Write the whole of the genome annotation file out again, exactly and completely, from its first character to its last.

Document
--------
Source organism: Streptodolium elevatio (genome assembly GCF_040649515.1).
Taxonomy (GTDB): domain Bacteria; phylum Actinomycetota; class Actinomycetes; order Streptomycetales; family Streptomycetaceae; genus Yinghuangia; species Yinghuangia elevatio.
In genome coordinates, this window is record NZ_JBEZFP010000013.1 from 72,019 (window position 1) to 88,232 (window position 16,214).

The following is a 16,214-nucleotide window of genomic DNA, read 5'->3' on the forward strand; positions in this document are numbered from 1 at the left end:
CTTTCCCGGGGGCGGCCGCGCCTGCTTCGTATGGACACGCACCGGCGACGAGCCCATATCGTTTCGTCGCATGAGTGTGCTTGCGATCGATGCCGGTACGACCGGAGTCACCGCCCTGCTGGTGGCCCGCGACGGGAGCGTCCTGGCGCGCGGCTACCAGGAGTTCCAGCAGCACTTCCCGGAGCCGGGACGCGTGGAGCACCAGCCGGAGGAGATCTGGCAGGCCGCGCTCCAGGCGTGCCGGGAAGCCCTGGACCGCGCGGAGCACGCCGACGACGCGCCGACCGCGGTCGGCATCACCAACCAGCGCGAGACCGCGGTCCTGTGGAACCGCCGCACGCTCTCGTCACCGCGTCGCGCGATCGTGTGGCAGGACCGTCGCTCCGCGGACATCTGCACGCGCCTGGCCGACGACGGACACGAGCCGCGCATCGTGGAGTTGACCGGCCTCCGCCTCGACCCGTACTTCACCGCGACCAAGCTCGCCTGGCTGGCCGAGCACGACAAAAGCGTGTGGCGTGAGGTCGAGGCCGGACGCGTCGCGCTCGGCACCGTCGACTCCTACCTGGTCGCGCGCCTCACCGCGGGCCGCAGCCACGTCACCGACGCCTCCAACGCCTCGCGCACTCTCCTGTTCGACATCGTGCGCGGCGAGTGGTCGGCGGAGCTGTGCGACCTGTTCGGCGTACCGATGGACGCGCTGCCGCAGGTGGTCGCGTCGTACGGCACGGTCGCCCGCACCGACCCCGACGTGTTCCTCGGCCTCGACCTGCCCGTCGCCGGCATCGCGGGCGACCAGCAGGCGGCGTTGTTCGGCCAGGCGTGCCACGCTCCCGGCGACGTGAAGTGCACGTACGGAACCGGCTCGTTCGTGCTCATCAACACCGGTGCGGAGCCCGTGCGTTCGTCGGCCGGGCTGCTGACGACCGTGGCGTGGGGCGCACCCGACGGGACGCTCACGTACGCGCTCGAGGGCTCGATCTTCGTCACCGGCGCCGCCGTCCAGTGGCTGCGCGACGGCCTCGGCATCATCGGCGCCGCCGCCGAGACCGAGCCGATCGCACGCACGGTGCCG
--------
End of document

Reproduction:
Source organism: Streptodolium elevatio (genome assembly GCF_040649515.1).
Taxonomy (GTDB): domain Bacteria; phylum Actinomycetota; class Actinomycetes; order Streptomycetales; family Streptomycetaceae; genus Yinghuangia; species Yinghuangia elevatio.
In genome coordinates, this window is record NZ_JBEZFP010000013.1 from 72,019 (window position 1) to 88,232 (window position 16,214).

The following is a 16,214-nucleotide window of genomic DNA, read 5'->3' on the forward strand; positions in this document are numbered from 1 at the left end:
CTTTCCCGGGGGCGGCCGCGCCTGCTTCGTATGGACACGCACCGGCGACGAGCCCATATCGTTTCGTCGCATGAGTGTGCTTGCGATCGATGCCGGTACGACCGGAGTCACCGCCCTGCTGGTGGCCCGCGACGGGAGCGTCCTGGCGCGCGGCTACCAGGAGTTCCAGCAGCACTTCCCGGAGCCGGGACGCGTGGAGCACCAGCCGGAGGAGATCTGGCAGGCCGCGCTCCAGGCGTGCCGGGAAGCCCTGGACCGCGCGGAGCACGCCGACGACGCGCCGACCGCGGTCGGCATCACCAACCAGCGCGAGACCGCGGTCCTGTGGAACCGCCGCACGCTCTCGTCACCGCGTCGCGCGATCGTGTGGCAGGACCGTCGCTCCGCGGACATCTGCACGCGCCTGGCCGACGACGGACACGAGCCGCGCATCGTGGAGTTGACCGGCCTCCGCCTCGACCCGTACTTCACCGCGACCAAGCTCGCCTGGCTGGCCGAGCACGACAAAAGCGTGTGGCGTGAGGTCGAGGCCGGACGCGTCGCGCTCGGCACCGTCGACTCCTACCTGGTCGCGCGCCTCACCGCGGGCCGCAGCCACGTCACCGACGCCTCCAACGCCTCGCGCACTCTCCTGTTCGACATCGTGCGCGGCGAGTGGTCGGCGGAGCTGTGCGACCTGTTCGGCGTACCGATGGACGCGCTGCCGCAGGTGGTCGCGTCGTACGGCACGGTCGCCCGCACCGACCCCGACGTGTTCCTCGGCCTCGACCTGCCCGTCGCCGGCATCGCGGGCGACCAGCAGGCGGCGTTGTTCGGCCAGGCGTGCCACGCTCCCGGCGACGTGAAGTGCACGTACGGAACCGGCTCGTTCGTGCTCATCAACACCGGTGCGGAGCCCGTGCGTTCGTCGGCCGGGCTGCTGACGACCGTGGCGTGGGGCGCACCCGACGGGACGCTCACGTACGCGCTCGAGGGCTCGATCTTCGTCACCGGCGCCGCCGTCCAGTGGCTGCGCGACGGCCTCGGCATCATCGGCGCCGCCGCCGAGACCGAGCCGATCGCACGCACGGTGCCG